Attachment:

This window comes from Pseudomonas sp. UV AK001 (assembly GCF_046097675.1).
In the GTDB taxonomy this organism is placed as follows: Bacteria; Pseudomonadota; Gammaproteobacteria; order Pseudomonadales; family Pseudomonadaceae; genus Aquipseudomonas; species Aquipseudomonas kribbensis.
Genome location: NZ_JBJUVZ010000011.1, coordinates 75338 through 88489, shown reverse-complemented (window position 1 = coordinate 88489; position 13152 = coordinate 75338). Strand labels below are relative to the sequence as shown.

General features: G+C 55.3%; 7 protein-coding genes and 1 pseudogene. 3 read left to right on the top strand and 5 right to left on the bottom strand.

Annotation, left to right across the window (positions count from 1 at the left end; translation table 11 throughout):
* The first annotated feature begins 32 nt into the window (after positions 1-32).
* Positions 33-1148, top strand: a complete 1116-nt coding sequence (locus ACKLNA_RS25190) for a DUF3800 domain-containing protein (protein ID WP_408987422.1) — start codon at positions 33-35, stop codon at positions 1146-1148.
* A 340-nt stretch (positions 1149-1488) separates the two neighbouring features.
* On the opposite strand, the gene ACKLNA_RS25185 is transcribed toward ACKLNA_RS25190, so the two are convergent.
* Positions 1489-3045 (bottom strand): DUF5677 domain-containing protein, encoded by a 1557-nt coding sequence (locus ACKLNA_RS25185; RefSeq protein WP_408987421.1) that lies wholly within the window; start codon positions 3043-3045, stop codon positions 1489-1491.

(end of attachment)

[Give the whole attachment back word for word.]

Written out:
This window comes from Pseudomonas sp. UV AK001 (assembly GCF_046097675.1).
In the GTDB taxonomy this organism is placed as follows: Bacteria; Pseudomonadota; Gammaproteobacteria; order Pseudomonadales; family Pseudomonadaceae; genus Aquipseudomonas; species Aquipseudomonas kribbensis.
Genome location: NZ_JBJUVZ010000011.1, coordinates 75338 through 88489, shown reverse-complemented (window position 1 = coordinate 88489; position 13152 = coordinate 75338). Strand labels below are relative to the sequence as shown.

General features: G+C 55.3%; 7 protein-coding genes and 1 pseudogene. 3 read left to right on the top strand and 5 right to left on the bottom strand.

Annotation, left to right across the window (positions count from 1 at the left end; translation table 11 throughout):
* The first annotated feature begins 32 nt into the window (after positions 1-32).
* Positions 33-1148, top strand: a complete 1116-nt coding sequence (locus ACKLNA_RS25190) for a DUF3800 domain-containing protein (protein ID WP_408987422.1) — start codon at positions 33-35, stop codon at positions 1146-1148.
* A 340-nt stretch (positions 1149-1488) separates the two neighbouring features.
* On the opposite strand, the gene ACKLNA_RS25185 is transcribed toward ACKLNA_RS25190, so the two are convergent.
* Positions 1489-3045 (bottom strand): DUF5677 domain-containing protein, encoded by a 1557-nt coding sequence (locus ACKLNA_RS25185; RefSeq protein WP_408987421.1) that lies wholly within the window; start codon positions 3043-3045, stop codon positions 1489-1491.